Article

A simplified, colorimetric micromethod for xylose in serum or urine, with phloroglucinol.

Clinical Chemistry (Impact Factor: 7.15). 09/1979; 25(8):1440-3.
Source: PubMed

ABSTRACT We have developed a simplified xylose assay procedure that requires only 10 min and requires 50 microL of serum or 5 microL of urine. The reaction with phloroglucinol is more sensitive than the classic p-bromaniline color reaction, and requires only 4 min of heating for color development. A single reagent is mixed with the specimen directly, without prior protein precipitation. Analytical recovery of xylose added to serum was quantitative; precision studies resulted in a between-day coefficient of variation of 5.2%. Glucose, which has significant potential for interference in most other xylose procedures, reacts under the test conditions only to the extent of 70 mumol of apparent xylose per liter for a 5.5 mmol/L solution of glucose. The new procedure has been valuable in the assessment of malabsorption, especially in children and infants, where serum xylose is the preferred measurement.

0 Bookmarks
 · 
353 Views
  • Source
    [Show abstract] [Hide abstract]
    ABSTRACT: The aim of the present study was to investigate the putative effects of dietary supplementation with green tea powder on growth performance, D-xylose absorption as well as serum-selected parameters of broiler chickens. Forty 21-day-old chickens were randomly allocated into four groups and fed with diets supplemented with 0% (control), 1%, 2%, or 4% green tea powder for 2 weeks. At the end of the experiment, D-xylose absorption test was performed on all birds on a 45-min basis for 135 min, and PCV as well as serum total protein, total cholesterol, LDL-c, HDL-c, triglycerides, iron, calcium, and phosphorus concentrations were assayed. Body weight, feed intake, and feed conver-sion ratio (FCR) were also recorded during the experiment. No significant differences were observed in plasma D-xylose concentrations, PCV, or serum parameters among different groups (p>0.05). Differences in body weight, feed intake, and FCR were insignificant as well. In conclusion, dietary supplementation with green tea powder for 2 weeks has no adverse effect on PCV, intestinal absorption of D-xylose, serum total protein, lipid profile, and mineral concentrations as well as performance parameters of broiler chickens.
  • [Show abstract] [Hide abstract]
    ABSTRACT: Oyster peptides were produced from Crassostrea hongkongensis and used as a new protein source for the preparation of an oyster peptide-based enteral nutrition formula (OPENF). Reserpineinduced malabsorption mice and cyclophosphamide-induced immunosuppression mice were used in this study. OPENF powder is light yellow green and has a protein-fat-carbohydrate ratio of 16:9:75 with good solubility in water. A pilot study investigating immune functional impacts of the OPENF on mice show that the OPENF enhanced spleen lymphocyte proliferation and the activity of natural killer (NK) cells in BALB/c mice. Furthermore, OPENF can improve intestinal absorption, increase food utilization ratio, and maintain the normal physiological function of mice. These results suggest that oyster peptides could serve as a new protein source for use in enteral nutrition formula, but more importantly, also indicate that OPENF has an immunostimulating effect in mice.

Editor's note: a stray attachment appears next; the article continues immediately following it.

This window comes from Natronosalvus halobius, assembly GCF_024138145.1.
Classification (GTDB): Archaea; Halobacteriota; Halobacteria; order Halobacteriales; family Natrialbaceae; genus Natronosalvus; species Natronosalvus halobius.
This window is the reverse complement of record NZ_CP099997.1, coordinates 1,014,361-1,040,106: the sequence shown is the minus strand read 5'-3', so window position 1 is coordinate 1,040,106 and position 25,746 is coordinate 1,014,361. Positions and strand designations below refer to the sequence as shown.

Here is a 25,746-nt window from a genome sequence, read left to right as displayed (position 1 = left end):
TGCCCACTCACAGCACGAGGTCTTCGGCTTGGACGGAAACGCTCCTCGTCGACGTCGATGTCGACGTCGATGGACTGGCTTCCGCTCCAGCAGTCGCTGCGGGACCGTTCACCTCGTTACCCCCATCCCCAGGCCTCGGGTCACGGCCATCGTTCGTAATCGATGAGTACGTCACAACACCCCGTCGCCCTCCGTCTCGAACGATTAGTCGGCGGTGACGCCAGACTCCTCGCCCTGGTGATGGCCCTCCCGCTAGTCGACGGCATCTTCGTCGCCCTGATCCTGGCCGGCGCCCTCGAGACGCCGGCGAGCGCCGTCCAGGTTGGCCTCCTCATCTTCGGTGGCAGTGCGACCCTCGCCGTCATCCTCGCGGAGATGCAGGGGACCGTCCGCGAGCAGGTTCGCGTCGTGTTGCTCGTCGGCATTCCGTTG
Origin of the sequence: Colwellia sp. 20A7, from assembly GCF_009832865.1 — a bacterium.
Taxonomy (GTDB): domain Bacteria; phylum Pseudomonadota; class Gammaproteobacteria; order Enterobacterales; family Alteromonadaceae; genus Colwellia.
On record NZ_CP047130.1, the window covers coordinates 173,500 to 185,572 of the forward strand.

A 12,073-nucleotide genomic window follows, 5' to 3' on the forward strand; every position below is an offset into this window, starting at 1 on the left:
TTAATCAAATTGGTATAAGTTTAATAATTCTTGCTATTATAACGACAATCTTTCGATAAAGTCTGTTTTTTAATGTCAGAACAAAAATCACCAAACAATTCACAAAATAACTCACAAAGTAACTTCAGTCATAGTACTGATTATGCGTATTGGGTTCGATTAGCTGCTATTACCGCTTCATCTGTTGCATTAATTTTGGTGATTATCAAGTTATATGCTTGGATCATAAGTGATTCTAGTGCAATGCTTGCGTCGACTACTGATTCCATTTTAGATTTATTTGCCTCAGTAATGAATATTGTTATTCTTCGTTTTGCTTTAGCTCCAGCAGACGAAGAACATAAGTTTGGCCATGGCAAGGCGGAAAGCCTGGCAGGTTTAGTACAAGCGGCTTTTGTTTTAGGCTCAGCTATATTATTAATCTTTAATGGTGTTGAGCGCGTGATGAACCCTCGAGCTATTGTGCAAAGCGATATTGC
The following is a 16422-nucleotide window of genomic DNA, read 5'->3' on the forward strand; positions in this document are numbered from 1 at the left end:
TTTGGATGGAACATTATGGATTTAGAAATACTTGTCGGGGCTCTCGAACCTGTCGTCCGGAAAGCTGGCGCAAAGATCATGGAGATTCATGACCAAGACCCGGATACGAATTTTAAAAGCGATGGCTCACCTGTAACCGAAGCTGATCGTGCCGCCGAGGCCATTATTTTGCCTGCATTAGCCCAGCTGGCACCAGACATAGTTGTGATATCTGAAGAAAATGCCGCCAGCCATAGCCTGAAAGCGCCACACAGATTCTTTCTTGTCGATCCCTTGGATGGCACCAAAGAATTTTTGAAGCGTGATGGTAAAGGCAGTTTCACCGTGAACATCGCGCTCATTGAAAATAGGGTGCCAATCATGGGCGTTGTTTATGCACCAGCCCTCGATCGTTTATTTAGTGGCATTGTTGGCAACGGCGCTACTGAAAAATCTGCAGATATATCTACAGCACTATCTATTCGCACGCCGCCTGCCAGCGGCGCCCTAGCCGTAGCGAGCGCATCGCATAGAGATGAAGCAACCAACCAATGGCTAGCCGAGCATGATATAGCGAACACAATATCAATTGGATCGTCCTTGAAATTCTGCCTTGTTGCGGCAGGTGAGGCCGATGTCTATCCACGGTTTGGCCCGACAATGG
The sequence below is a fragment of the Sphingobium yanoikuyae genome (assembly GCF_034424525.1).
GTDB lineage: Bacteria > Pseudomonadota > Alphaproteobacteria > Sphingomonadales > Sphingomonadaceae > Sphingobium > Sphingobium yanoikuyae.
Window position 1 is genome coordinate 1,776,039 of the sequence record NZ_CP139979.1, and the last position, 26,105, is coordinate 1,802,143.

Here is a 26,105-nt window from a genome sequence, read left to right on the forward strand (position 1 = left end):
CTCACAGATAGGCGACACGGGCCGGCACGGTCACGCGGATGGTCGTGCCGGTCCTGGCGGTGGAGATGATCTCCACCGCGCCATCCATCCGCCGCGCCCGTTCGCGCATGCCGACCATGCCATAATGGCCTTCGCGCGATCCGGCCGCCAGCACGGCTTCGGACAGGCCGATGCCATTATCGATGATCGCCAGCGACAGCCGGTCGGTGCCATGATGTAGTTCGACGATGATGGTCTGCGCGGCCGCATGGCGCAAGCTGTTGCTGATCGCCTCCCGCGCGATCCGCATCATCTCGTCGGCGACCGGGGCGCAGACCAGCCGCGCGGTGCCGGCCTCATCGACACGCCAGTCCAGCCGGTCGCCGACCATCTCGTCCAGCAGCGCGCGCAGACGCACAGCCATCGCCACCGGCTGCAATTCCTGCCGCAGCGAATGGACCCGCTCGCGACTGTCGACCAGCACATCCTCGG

Chinese Journal of Oceanology and Limnology 31(4). · 0.58 Impact Factor
  • [Show abstract] [Hide abstract]
    ABSTRACT: Neonates are at increased risk for inflammatory bowel disease, but effective prevention and treatments are currently limited. This study was conducted with the lipopolysaccharide (LPS)-challenged piglet model to determine the effects of dietary supplementation with α-ketoglutarate (AKG) on the intestinal morphology and function. Eighteen 24-day-old pigs (weaned at 21 days of age) were assigned randomly to control, LPS, and LPS + AKG groups. The piglets in the control and LPS groups were fed a corn- and soybean meal-based diet, whereas the LPS + AKG group was fed the basal diet supplemented with 1% AKG. On days 10, 12, 14, and 16, piglets in the LPS and LPS + AKG groups received intraperitoneal administration of LPS (80 μg/kg BW), whereas piglets in the control group received the same volume of saline. On day 16, d-xylose was orally administrated to all pigs at the dose of 0.1 g/kg BW, 2 h after LPS or saline injection, and blood samples were collected 3 h thereafter. Twenty-four hours post-administration of LPS or saline, pigs were killed to obtain intestinal mucosae for analysis. Compared with the control group, LPS challenge reduced (P
    Amino Acids 01/2010; 39(2):555-564. · 3.91 Impact Factor

Full-text

View
23 Downloads
Available from